Walk in wisdom toward outsiders, buying up the opportunity. Let your word always be in grace, seasoned with salt, so as to know how you must answer each one.
What could make a vacationing pastor happier than to get news that, while he was away, at least two people professed faith in Jesus as a result of our July 4th praise in Powderhorn Park! One of them was in church on Sunday and took communion for the first time and prayed with David Livingston after the service.
It set me to thinking and praying about these verses in Colossians 4. Ask God to speak his word right into your heart as you read on. Then join those who are buying up the precious summer moments in the parks with salty praise.
“Walk in wisdom…”
Wisdom knows more than facts. It has a “feel” for how to use them for God’s good purposes. It has a “nose” for timing and tone and touch. And it is a gift of God that we should pray for with faith. “If any of you lacks wisdom let him ask God” (James 1:5).
Not everyone is in the kingdom. “Outside” is darkness and hopelessness and wrath. “God has delivered us from the dominion of darkness and transferred us into the kingdom of the Son of his love” (Colossians 1:13). And he means to use us to transfer others: “Do not be afraid, but speak and do not be silent…for I have many people in this city” (Acts 18:9-10).
“…buying up the opportunity.”
Wise investors know when to buy and when to sell. They recognize a once-in-a-lifetime deal. Strike while the iron is hot. So it is with “time.” This unique time, this singular moment will never come again. It can be bought up for the kingdom or wasted. God says, “Buy it!” Invest in it. Don’t close your eyes and turn the other way. Buy this moment for the kingdom! Here’s how.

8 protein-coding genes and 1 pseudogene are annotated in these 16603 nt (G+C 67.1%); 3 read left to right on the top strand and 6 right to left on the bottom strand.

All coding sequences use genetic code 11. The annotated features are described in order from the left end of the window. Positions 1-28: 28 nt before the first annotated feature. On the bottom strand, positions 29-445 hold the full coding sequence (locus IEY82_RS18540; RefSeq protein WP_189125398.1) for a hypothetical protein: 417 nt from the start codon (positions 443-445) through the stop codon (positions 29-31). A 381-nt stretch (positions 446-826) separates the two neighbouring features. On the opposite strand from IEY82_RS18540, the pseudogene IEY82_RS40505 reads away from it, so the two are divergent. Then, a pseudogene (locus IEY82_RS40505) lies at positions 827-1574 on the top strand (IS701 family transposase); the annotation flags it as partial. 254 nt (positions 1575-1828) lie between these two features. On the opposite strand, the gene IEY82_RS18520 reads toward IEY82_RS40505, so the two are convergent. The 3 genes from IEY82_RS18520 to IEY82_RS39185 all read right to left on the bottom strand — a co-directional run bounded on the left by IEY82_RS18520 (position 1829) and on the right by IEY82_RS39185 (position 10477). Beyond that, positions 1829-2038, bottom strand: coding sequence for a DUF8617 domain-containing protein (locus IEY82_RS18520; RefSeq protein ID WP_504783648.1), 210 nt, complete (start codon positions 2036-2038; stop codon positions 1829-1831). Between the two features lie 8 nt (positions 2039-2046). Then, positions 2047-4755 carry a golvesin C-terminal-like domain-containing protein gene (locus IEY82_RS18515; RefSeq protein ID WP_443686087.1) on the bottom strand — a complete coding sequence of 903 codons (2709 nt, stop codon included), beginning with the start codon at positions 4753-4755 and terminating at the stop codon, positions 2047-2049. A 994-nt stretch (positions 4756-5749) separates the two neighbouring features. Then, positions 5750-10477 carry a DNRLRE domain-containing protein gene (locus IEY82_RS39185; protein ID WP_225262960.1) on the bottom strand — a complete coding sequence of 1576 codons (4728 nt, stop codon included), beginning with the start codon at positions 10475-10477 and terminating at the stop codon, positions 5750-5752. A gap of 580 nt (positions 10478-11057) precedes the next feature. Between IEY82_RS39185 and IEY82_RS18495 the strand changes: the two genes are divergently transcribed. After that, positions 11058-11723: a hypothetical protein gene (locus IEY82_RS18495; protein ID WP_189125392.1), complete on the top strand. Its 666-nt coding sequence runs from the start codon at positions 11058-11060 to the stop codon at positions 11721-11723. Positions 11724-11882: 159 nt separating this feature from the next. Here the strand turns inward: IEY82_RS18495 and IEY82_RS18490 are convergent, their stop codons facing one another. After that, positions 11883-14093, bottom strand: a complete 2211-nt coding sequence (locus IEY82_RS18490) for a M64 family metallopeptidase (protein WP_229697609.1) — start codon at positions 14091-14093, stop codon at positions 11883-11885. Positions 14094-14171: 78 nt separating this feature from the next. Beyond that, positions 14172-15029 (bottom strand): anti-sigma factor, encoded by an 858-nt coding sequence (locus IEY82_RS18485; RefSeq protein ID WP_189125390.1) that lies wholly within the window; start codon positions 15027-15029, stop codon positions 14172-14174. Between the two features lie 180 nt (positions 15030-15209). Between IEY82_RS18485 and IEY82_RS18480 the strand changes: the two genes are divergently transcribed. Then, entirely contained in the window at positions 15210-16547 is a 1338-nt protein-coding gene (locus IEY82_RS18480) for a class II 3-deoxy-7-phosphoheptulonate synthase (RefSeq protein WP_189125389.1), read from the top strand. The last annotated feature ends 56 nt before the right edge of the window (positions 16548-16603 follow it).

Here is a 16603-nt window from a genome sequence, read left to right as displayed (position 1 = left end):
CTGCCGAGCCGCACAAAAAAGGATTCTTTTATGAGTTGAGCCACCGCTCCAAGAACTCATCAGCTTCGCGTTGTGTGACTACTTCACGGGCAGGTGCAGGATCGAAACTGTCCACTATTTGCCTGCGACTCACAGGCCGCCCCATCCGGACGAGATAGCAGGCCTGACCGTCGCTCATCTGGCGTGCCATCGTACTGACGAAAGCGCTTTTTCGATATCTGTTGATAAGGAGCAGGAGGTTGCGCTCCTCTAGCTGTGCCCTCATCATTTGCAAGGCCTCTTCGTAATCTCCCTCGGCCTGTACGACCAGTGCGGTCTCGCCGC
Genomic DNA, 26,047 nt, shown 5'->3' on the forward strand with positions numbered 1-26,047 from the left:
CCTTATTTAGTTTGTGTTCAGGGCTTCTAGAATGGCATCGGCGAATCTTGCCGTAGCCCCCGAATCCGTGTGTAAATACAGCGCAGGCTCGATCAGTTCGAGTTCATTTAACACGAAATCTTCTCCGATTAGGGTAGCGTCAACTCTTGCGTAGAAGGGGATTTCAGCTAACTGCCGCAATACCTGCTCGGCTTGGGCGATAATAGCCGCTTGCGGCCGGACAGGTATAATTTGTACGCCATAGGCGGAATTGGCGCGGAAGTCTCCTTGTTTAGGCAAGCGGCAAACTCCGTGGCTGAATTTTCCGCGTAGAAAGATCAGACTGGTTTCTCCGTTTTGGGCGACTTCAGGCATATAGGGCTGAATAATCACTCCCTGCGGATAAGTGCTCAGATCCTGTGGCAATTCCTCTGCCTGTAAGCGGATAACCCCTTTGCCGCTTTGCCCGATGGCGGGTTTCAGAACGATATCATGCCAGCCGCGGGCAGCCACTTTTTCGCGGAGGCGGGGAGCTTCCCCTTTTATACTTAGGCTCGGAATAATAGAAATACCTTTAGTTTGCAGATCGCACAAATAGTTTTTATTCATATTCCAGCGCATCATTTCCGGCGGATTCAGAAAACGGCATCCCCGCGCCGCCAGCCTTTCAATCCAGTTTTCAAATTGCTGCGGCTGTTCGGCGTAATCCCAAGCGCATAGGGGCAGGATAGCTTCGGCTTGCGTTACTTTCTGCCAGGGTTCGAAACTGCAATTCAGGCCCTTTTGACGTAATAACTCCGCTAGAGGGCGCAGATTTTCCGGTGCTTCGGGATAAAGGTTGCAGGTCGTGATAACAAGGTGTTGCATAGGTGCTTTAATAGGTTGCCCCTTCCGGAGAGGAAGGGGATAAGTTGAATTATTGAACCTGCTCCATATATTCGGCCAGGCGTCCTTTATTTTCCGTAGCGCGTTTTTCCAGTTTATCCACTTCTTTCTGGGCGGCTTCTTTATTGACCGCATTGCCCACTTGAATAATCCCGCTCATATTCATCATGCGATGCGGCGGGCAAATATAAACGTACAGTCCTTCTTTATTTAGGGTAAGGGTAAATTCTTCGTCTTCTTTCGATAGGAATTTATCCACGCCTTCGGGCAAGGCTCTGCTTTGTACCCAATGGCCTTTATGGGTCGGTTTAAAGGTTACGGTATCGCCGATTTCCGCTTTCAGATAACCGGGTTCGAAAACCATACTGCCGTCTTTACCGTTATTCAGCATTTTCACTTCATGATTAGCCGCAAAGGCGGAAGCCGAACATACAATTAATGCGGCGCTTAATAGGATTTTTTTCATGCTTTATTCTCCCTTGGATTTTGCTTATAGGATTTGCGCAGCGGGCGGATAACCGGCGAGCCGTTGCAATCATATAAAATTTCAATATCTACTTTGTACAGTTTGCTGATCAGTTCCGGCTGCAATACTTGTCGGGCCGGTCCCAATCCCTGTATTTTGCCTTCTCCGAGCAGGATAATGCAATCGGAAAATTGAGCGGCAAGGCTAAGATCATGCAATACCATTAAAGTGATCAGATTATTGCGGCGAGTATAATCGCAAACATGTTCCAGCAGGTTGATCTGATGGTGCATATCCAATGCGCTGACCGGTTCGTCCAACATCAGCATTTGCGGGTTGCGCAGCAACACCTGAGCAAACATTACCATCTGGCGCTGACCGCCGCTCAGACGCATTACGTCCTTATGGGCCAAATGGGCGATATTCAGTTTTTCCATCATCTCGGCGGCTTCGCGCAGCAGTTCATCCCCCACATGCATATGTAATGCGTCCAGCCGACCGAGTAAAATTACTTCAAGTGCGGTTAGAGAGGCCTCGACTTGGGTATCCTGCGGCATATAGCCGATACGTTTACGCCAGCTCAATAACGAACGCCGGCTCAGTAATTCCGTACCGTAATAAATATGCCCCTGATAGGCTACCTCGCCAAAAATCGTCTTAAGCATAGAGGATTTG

“Let your word always be in grace…”
The meaning is two-pronged: 1) let your words be rooted in grace as the wonderful place where you live and breathe; 2) let your words be gracious and attractive. These two meanings are like root and fruit. Growing from the root of grace and giving fruit in grace for others. To do this you need to really enjoy the “grace in which we stand” (Romans 5:2). It’s hard to live it and talk it if you don’t love it. So fall in love again with God’s grace.
“…seasoned with salt…”
So you don’t have a zingy personality! Salt tastes different on steak, corn, watermelon and eggs. You must be you. But there is a salty you and a blah and boring you. God says, “Be salty.” Especially when you are talking about his grace to outsiders. How? Well, just talk as though what you are talking about really tastes good. “Taste and see that the Lord is good!” (Psalm 34:8). We can’t fake it. So the real need is to fall in love again with the taste of God!
“…so as to know how you must answer each one.”
This is strange: “…speak with grace and salt so as to know how to speak…” That doesn’t seem to make sense. But I think it means this: knowing how to respond to outsiders will come from your eager commitment to live in grace and be a salty person for the kingdom. Wise and winsome words come from hearts that are relishing grace and savoring the salt of God’s utterly un-boring Son.
Savoring the salt with you this summer,